aggregator serving end-use customers in the state.” SB 1368 (codified in Public Utilities
Code, Section 8340(h)).
11 Defined as a “new ownership investment in baseload generation or a new or renewed
contract with a term of five or more years, which includes procurement of baseload
generation.” SB 1368 (codified in Public Utilities Code, Section 8340(j)).
12 See California Energy Commission, Electricity Consumption by Utility Type, at
[ h t t p : / / www.e n e r gy. c a . go v/ e l e c t r i c i t y] .
13 Publicly owned utilities accounted for 27% of California’s electricity consumption in
2003. Self-generation units made up the remaining percentage (about 5%). See California
Energy Commission, Electricity Consumption by Utility Type.
14 On March 10, 2007, the CEC proposed regulations. The final regulations were submitted
to the Office of Administrative Law June 1, 2007, but were disapproved by that body June
The new performance standards complement the statewide GHG reduction
program. The implementation of AB 32 is several years away (irrespective of legal
challenges). The performance standards act as a stop-gap measure, preventing further
utility investment in carbon-intensive fuels while the state is crafting an economy-
wide reduction regime.
As previous power commitments expire and are exchanged with contracts that
meet the new GHG performance standard, California’s portfolio of energy sources
will change. The statute and its accompanying regulations, once in full effect, would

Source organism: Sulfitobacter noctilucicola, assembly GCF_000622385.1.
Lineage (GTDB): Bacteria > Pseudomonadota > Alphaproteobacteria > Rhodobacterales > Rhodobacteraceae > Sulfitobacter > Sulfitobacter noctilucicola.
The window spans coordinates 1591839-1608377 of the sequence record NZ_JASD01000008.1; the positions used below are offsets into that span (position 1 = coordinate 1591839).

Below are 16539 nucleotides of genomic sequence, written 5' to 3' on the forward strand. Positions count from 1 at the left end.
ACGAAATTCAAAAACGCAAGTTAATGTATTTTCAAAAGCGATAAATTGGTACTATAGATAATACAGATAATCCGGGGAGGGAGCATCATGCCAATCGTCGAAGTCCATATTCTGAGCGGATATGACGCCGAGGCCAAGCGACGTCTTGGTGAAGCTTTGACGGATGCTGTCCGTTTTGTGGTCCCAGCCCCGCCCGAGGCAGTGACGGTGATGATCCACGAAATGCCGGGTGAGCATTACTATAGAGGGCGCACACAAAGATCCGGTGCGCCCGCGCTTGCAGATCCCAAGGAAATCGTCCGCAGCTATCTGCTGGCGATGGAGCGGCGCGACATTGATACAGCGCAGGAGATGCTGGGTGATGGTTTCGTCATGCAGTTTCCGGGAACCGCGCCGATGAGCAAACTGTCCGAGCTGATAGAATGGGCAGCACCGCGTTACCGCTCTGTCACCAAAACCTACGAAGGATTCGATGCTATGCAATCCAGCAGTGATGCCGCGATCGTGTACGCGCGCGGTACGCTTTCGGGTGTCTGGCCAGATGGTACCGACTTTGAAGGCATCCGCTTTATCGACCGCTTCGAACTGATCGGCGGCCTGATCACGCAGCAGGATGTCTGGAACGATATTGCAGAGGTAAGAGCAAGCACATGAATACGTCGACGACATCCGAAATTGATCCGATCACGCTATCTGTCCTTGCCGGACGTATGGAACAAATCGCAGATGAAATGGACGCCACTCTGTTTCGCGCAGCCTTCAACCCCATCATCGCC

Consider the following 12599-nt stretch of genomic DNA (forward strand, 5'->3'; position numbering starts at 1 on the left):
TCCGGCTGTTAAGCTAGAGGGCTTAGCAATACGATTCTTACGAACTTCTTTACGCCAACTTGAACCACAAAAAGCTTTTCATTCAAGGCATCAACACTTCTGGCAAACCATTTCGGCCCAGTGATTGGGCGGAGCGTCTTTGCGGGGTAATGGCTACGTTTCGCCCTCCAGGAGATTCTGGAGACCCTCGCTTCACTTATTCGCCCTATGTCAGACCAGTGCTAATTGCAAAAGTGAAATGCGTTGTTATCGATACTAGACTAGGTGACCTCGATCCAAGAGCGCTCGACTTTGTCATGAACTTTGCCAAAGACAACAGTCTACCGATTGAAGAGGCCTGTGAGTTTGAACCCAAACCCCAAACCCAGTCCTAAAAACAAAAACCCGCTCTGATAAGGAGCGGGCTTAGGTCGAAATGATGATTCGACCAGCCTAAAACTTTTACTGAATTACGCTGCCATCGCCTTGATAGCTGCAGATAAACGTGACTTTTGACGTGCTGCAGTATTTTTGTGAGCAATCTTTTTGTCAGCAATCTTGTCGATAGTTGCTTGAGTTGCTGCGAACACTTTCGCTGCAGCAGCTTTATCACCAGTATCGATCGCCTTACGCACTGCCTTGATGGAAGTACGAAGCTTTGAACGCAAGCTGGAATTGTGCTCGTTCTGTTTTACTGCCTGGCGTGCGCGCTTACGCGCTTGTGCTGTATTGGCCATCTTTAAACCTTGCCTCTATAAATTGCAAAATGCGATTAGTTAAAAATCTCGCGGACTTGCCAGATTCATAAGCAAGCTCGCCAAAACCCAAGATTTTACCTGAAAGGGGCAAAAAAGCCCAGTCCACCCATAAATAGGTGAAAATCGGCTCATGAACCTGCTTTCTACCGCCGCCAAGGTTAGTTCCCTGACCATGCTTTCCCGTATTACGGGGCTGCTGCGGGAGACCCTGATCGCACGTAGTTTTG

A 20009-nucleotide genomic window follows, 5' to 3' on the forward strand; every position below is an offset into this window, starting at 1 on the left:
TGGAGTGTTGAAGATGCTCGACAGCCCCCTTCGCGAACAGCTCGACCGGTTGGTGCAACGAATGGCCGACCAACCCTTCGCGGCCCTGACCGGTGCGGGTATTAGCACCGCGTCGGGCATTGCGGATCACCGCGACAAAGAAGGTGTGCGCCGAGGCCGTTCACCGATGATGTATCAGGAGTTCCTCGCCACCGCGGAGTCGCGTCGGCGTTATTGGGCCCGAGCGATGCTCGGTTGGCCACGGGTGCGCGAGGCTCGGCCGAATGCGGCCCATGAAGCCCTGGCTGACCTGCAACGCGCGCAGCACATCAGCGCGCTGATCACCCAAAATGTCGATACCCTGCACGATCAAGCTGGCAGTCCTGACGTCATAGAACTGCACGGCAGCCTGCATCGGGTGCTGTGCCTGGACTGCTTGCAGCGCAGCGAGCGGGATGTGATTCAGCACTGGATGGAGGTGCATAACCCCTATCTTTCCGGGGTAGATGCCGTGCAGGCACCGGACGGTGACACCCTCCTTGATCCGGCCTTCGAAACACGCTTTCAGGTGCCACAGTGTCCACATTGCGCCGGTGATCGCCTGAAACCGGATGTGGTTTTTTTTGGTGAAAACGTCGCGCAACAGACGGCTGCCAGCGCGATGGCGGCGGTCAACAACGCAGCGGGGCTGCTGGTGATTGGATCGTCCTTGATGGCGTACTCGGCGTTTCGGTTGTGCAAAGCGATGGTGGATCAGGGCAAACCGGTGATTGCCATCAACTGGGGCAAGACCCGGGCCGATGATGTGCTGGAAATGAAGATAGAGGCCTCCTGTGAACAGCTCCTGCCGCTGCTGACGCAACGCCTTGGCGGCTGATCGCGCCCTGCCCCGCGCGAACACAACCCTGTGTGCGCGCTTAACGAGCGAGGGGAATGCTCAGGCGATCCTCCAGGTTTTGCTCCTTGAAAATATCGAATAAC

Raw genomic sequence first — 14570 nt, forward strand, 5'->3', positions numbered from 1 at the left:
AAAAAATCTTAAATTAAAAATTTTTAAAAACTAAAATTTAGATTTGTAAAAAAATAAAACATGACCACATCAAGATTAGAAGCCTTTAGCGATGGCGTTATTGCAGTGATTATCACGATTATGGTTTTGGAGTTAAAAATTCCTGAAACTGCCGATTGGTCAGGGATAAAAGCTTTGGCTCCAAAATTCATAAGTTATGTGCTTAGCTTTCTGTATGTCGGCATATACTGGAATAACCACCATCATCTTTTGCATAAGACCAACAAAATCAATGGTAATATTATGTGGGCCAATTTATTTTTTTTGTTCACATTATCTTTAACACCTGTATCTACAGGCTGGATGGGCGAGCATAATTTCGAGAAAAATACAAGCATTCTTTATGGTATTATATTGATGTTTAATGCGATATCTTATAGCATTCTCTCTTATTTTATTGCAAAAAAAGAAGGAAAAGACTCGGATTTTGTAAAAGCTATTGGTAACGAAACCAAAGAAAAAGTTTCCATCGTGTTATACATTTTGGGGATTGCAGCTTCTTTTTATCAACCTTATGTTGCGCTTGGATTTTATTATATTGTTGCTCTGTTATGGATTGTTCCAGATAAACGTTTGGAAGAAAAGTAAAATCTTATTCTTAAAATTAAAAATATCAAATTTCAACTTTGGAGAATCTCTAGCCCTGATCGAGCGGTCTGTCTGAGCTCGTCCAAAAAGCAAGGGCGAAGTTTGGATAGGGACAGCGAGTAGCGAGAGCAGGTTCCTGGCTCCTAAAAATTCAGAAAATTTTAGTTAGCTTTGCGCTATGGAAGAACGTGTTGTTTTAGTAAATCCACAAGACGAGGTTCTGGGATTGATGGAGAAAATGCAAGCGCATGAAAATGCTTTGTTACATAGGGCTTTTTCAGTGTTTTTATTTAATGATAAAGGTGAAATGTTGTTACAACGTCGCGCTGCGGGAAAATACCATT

appear to prohibit California consumers from using electricity generated by
conventional coal-fired power plants. Compared with a combined-cycle natural gas
plant, a conventional coal-fired power plant emits more than twice the amount of
carbon dioxide per kilowatt-hour. Using current technologies, coal-fired generators
would fail to meet the new emissions standard.15
From 2002 through 2005, approximately 20% of California’s electricity was
generated from coal (Figure 2).16 As the law takes effect, California will likely need
to reduce/conserve a comparable amount of energy or replace the coal-generated
electricity with alternative sources of power.
15 As technology advances, coal-fired plants might be able to reduce GHG emissions
through carbon capture and sequestration (CCS). However, this remains a future prospect:
“There is relatively little experience in combining CO2 capture, transport and storage into
a fully integrated CCS system. The utilization of CCS for large-scale power plants (the
potential application of major interest) still remains to be implemented.” Intergovernmental
Panel on Climate Change (IPCC), 2005, IPCC Special Report Carbon Dioxide Capture and
Storage, Summary for Policymakers, p. 8. See CRS Report RL33801, Direct Carbon